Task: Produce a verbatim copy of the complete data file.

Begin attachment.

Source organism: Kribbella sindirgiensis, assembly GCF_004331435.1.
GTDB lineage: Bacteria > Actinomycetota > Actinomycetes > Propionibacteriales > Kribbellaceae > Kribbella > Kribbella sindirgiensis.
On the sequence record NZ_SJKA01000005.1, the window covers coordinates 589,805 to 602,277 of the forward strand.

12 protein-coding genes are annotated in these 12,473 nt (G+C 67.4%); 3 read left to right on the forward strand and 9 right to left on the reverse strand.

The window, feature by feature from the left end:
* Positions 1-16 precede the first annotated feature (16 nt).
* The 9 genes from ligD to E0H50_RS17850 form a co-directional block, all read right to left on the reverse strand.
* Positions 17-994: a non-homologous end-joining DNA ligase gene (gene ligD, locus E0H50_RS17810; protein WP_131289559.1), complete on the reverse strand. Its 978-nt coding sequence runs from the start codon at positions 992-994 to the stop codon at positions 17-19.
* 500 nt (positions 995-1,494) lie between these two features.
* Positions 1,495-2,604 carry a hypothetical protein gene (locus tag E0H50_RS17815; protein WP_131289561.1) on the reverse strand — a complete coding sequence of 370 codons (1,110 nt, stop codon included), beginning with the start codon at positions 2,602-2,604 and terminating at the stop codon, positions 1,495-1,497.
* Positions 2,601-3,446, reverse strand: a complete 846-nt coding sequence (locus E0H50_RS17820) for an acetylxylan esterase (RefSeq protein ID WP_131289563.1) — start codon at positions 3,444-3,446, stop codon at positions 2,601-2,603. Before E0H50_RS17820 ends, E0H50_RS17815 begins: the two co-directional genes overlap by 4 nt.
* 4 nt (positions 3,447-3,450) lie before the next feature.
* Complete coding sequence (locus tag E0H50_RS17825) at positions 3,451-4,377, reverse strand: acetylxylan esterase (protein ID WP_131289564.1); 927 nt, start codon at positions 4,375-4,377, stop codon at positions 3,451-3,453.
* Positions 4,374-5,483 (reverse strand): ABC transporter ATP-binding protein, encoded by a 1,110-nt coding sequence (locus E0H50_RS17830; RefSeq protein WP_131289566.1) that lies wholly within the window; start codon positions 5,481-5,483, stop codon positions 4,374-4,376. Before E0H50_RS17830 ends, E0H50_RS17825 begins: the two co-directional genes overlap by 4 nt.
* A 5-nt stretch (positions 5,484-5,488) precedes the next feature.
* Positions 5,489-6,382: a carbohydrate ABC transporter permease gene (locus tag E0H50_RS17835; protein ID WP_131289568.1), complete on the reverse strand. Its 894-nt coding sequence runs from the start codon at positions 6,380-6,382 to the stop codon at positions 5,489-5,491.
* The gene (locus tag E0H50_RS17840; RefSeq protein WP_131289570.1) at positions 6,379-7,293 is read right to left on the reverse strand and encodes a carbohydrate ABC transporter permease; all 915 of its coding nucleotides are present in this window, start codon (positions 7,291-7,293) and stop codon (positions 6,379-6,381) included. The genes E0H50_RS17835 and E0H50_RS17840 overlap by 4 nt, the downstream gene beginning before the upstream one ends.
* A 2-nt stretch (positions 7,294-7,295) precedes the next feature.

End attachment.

Source organism: Kribbella sindirgiensis, assembly GCF_004331435.1.
GTDB lineage: Bacteria > Actinomycetota > Actinomycetes > Propionibacteriales > Kribbellaceae > Kribbella > Kribbella sindirgiensis.
On the sequence record NZ_SJKA01000005.1, the window covers coordinates 589,805 to 602,277 of the forward strand.

12 protein-coding genes are annotated in these 12,473 nt (G+C 67.4%); 3 read left to right on the forward strand and 9 right to left on the reverse strand.

The window, feature by feature from the left end:
* Positions 1-16 precede the first annotated feature (16 nt).
* The 9 genes from ligD to E0H50_RS17850 form a co-directional block, all read right to left on the reverse strand.
* Positions 17-994: a non-homologous end-joining DNA ligase gene (gene ligD, locus E0H50_RS17810; protein WP_131289559.1), complete on the reverse strand. Its 978-nt coding sequence runs from the start codon at positions 992-994 to the stop codon at positions 17-19.
* 500 nt (positions 995-1,494) lie between these two features.
* Positions 1,495-2,604 carry a hypothetical protein gene (locus tag E0H50_RS17815; protein WP_131289561.1) on the reverse strand — a complete coding sequence of 370 codons (1,110 nt, stop codon included), beginning with the start codon at positions 2,602-2,604 and terminating at the stop codon, positions 1,495-1,497.
* Positions 2,601-3,446, reverse strand: a complete 846-nt coding sequence (locus E0H50_RS17820) for an acetylxylan esterase (RefSeq protein ID WP_131289563.1) — start codon at positions 3,444-3,446, stop codon at positions 2,601-2,603. Before E0H50_RS17820 ends, E0H50_RS17815 begins: the two co-directional genes overlap by 4 nt.
* 4 nt (positions 3,447-3,450) lie before the next feature.
* Complete coding sequence (locus tag E0H50_RS17825) at positions 3,451-4,377, reverse strand: acetylxylan esterase (protein ID WP_131289564.1); 927 nt, start codon at positions 4,375-4,377, stop codon at positions 3,451-3,453.
* Positions 4,374-5,483 (reverse strand): ABC transporter ATP-binding protein, encoded by a 1,110-nt coding sequence (locus E0H50_RS17830; RefSeq protein WP_131289566.1) that lies wholly within the window; start codon positions 5,481-5,483, stop codon positions 4,374-4,376. Before E0H50_RS17830 ends, E0H50_RS17825 begins: the two co-directional genes overlap by 4 nt.
* A 5-nt stretch (positions 5,484-5,488) precedes the next feature.
* Positions 5,489-6,382: a carbohydrate ABC transporter permease gene (locus tag E0H50_RS17835; protein ID WP_131289568.1), complete on the reverse strand. Its 894-nt coding sequence runs from the start codon at positions 6,380-6,382 to the stop codon at positions 5,489-5,491.
* The gene (locus tag E0H50_RS17840; RefSeq protein WP_131289570.1) at positions 6,379-7,293 is read right to left on the reverse strand and encodes a carbohydrate ABC transporter permease; all 915 of its coding nucleotides are present in this window, start codon (positions 7,291-7,293) and stop codon (positions 6,379-6,381) included. The genes E0H50_RS17835 and E0H50_RS17840 overlap by 4 nt, the downstream gene beginning before the upstream one ends.
* A 2-nt stretch (positions 7,294-7,295) precedes the next feature.